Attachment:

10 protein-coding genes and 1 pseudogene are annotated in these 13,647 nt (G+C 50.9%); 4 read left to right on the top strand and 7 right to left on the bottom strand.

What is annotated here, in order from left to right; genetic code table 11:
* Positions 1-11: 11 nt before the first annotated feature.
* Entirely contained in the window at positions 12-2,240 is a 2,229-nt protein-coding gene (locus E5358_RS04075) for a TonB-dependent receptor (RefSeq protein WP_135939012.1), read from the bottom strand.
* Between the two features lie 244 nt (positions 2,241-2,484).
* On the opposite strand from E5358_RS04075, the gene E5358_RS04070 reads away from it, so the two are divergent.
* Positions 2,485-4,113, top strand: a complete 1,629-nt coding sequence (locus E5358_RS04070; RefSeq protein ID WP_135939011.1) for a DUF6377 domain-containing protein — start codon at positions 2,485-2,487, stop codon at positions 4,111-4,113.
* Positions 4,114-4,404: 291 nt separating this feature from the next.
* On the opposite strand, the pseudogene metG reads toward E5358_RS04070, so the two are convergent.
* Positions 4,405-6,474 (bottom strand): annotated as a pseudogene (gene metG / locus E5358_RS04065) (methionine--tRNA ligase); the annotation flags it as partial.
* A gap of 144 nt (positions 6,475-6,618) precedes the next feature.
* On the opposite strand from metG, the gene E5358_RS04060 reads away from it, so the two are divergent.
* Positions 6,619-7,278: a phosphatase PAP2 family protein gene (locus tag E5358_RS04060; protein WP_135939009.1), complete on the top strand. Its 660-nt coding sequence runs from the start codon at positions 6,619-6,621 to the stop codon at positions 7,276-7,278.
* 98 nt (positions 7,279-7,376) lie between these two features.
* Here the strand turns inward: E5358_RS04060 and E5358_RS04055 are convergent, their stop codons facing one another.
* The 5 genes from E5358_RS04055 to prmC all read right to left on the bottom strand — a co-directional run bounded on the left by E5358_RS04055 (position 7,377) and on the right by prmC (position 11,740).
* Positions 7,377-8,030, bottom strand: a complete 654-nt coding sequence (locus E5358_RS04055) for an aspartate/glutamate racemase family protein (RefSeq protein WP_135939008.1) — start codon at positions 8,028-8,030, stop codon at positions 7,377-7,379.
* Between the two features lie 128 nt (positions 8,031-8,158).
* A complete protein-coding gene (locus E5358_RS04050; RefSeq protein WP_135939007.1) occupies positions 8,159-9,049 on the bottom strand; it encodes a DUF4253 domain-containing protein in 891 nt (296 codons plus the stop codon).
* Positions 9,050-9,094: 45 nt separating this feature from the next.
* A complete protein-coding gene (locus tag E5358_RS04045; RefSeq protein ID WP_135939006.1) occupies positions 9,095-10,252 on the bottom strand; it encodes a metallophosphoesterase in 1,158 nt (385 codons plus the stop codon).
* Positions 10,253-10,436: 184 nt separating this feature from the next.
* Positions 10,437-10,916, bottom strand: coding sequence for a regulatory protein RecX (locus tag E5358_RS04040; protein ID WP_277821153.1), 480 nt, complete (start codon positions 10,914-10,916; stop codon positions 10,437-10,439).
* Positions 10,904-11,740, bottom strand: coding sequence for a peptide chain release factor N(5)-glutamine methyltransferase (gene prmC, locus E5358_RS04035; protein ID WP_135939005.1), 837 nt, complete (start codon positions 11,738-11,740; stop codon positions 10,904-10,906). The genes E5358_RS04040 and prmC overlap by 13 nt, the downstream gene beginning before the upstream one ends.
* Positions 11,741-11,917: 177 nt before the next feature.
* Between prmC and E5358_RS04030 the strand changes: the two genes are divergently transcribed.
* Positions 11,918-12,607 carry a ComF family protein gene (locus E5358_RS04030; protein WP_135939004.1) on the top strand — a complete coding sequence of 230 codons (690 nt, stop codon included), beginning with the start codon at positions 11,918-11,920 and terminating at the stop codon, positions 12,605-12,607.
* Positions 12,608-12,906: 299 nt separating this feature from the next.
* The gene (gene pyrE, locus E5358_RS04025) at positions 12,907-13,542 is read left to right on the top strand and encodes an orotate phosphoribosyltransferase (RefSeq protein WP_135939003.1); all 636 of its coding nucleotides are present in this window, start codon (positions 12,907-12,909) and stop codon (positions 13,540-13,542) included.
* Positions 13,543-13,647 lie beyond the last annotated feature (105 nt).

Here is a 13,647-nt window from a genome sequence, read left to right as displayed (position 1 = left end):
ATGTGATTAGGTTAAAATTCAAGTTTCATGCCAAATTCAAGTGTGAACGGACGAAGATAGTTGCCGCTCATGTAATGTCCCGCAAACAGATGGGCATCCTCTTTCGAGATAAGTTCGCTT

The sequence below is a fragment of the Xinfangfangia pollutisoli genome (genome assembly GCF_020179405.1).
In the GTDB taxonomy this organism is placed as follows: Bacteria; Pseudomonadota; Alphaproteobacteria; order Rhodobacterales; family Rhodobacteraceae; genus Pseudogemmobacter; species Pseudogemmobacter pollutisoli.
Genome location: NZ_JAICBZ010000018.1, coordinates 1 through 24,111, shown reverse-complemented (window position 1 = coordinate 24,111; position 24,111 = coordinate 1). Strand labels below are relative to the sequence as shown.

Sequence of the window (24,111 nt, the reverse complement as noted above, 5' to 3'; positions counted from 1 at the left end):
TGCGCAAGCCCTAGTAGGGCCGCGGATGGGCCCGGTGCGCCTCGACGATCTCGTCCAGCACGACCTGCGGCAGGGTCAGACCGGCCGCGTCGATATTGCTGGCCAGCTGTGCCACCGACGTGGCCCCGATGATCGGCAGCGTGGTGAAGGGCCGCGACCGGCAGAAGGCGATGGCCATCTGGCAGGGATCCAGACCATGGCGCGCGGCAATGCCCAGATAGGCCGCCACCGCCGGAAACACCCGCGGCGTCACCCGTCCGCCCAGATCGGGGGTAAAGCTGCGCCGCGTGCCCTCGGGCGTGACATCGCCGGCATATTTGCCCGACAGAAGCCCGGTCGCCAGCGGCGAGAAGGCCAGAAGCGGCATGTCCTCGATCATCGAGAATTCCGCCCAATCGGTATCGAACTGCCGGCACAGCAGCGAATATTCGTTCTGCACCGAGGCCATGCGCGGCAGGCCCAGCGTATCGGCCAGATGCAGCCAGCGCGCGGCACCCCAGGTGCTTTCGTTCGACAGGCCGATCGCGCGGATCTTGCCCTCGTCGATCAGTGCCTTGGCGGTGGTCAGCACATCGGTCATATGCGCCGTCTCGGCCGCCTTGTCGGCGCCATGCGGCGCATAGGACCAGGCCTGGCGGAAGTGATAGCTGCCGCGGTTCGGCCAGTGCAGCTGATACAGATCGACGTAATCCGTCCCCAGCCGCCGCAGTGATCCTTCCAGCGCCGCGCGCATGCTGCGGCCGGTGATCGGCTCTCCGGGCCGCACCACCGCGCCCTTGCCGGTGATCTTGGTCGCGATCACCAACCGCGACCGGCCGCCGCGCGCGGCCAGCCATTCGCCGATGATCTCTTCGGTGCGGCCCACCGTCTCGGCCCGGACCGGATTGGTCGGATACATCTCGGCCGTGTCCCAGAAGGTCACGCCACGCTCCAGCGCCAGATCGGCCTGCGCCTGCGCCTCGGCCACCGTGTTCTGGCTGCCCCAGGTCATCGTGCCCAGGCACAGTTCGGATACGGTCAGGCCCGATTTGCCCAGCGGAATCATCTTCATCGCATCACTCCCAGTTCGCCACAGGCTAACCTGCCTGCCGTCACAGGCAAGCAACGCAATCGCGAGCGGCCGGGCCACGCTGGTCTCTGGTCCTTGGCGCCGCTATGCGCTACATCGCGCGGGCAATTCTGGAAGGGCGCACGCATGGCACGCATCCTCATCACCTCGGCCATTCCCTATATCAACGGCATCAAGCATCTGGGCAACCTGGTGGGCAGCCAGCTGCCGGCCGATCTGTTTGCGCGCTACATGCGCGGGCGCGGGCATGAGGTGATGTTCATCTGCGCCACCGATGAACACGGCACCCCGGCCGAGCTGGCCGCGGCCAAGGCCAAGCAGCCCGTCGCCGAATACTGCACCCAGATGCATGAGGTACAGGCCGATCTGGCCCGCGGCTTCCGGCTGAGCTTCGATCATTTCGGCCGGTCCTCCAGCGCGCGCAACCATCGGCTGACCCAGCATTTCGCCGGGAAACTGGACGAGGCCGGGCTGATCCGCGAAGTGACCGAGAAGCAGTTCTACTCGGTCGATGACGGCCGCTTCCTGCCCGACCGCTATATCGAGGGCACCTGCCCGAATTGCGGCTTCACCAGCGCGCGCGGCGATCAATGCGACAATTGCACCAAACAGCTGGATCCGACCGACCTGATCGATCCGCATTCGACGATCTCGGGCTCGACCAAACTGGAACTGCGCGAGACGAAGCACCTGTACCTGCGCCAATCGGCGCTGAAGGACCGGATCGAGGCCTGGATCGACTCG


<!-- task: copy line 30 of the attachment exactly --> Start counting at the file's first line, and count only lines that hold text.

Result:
* Positions 13,543-13,647 lie beyond the last annotated feature (105 nt).